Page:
Double trouble

The deer really like my backyard:  they eat my plants, they bed down in the wildflower garden leaving big depressions in the vegetation, they rest right under the bird feeder, and believe it or not, the half-grown fawns chase the foxes right out of the yard.  But I enjoy watching them parade through, so I just keep replanting the garden.

white-tailed fawns-

Make yourself comfortable…

white-tailed fawn-

By all means, help yourself to the garden perennials. This shrub rose may not recover, but oh well…

white-tailed fawns-

Yes, please do eat the buckthorn. I didn’t want that to spread in the backyard.

And where do these two learn where the best places to forage are?

white-tailed doe

From mom and dad, of course.

white-tailed buck-

This one has developed a taste for hostas.

Old friends in new places

Cave Creek ranch in the Chiricahua mountains near the New Mexico border is an idyllic haven for birders and hikers.  The scenery is pretty incredible too.

Cave creek near Portal, AZ

The view from my porch looks out over the creek and up into the rocks.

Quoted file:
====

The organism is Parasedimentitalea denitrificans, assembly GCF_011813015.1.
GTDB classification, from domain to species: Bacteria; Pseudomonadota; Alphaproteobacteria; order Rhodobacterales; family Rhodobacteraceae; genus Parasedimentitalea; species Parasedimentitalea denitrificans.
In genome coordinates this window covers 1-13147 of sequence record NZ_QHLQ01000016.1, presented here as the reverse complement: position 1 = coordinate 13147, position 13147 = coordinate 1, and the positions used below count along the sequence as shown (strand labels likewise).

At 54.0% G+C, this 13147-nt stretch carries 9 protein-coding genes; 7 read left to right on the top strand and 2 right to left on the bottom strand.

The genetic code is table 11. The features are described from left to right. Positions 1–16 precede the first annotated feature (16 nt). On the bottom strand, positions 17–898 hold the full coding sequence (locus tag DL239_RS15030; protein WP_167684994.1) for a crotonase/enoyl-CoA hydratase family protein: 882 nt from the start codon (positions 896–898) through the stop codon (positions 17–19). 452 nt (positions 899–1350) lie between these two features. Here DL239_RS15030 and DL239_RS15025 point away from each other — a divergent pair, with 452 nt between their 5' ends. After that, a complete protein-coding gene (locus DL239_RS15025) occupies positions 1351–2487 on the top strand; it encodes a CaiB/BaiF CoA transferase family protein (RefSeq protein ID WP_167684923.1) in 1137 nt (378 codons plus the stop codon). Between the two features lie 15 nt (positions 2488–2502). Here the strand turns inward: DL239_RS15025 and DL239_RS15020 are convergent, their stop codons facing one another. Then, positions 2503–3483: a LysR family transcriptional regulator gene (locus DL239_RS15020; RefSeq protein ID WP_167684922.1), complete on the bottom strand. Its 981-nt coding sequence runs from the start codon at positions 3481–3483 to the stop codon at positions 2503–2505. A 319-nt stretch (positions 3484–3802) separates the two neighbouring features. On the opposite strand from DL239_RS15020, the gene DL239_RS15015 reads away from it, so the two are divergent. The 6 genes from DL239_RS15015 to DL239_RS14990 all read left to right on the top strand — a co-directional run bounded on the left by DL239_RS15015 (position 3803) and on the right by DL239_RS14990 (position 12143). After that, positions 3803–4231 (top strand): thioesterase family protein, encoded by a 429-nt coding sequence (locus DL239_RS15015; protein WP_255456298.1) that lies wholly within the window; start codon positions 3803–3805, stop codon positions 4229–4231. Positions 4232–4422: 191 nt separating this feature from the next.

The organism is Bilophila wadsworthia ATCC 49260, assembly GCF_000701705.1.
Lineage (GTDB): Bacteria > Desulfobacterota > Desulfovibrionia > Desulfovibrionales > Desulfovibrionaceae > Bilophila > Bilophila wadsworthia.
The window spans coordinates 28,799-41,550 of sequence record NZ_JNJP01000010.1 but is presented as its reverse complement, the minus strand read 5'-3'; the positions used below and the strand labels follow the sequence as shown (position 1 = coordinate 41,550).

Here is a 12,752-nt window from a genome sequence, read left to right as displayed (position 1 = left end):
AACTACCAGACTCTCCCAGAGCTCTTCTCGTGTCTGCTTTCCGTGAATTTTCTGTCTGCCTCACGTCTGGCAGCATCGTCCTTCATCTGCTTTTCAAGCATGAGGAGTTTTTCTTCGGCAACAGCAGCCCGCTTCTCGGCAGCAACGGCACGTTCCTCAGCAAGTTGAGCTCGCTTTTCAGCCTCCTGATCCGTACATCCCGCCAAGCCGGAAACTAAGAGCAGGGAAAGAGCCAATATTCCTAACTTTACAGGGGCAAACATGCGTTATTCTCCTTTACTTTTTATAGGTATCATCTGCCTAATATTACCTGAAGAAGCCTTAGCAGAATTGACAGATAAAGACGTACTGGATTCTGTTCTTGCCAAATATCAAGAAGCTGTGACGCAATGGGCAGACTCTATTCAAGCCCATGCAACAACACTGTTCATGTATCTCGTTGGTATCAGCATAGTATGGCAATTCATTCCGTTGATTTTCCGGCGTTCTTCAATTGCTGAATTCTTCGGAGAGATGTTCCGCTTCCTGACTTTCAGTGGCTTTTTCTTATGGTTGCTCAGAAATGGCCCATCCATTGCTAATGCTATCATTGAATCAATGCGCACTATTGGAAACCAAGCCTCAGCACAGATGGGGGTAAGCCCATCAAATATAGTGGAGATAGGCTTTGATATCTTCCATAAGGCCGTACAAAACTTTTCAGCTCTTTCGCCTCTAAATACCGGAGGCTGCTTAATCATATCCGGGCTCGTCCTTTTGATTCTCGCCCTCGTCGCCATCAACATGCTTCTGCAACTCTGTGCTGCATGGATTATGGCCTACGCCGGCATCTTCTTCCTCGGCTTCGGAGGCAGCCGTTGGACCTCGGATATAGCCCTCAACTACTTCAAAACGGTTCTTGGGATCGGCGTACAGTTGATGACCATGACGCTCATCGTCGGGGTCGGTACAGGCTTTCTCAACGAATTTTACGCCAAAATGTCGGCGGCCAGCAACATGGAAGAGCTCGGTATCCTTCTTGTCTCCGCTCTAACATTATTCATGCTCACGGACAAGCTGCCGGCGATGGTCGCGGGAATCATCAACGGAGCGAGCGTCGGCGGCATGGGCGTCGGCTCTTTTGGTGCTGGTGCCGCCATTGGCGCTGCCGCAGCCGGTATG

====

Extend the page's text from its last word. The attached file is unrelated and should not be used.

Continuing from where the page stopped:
Cave creek near Portal, AZ

We’re set for an early morning hike up Cave Creek, to see if we can find some new birds we haven’t seen before.

Cave creek near Portal, AZ

Like the creek in Madera Canyon, sycamores line the banks of Cave Creek, stretching their limbs far and wide to create wonderful shade.

Sycamores can grow to be giants, but occasionally a limb snaps off, and we find animals taking advantage of the nook created by the amputated limb.

Great Horned Owl

This Great Horned Owl created a nest cavity in one of the huge clefts left after a limb dropped.  We also found a western Screech Owl seeking refuge during the daytime in a similar cavity in another sycamore.

Desert animals are often pale in comparison to others of their kind in other climates, as this Great Horned Owl is.  But there is more to the story than just differences in color.

Animals in this part of the U.S. seem to be entirely different geographic races of their parent species, and the extent of differences in their DNA, their color, their song, and their behavior have led scientists to begin splitting the southwestern desert species off from their representatives in other parts of the U.S. and Mexico.  That’s great for birders that like adding species to their life lists!

Coue's white-tailed deer

The white-tailed deer are much smaller than their relatives in my backyard in MN. In fact, they are technically known as Coue’s white-tailed deer, a dwarfed race, or is it a different species?

Hairy woodpecker, Cave Creek, AZ

Here’s a familiar bird, a male Hairy Woodpecker, but it looks quite different from the MN variety, as it lacks the spots on the wings, and has a broad white stripe down its back.  Would a MN female Hairy Woodpecker refuse to mate with this bird?  If so, then they would be considered separate species.

Brown Creeper, Cave Creek, AZ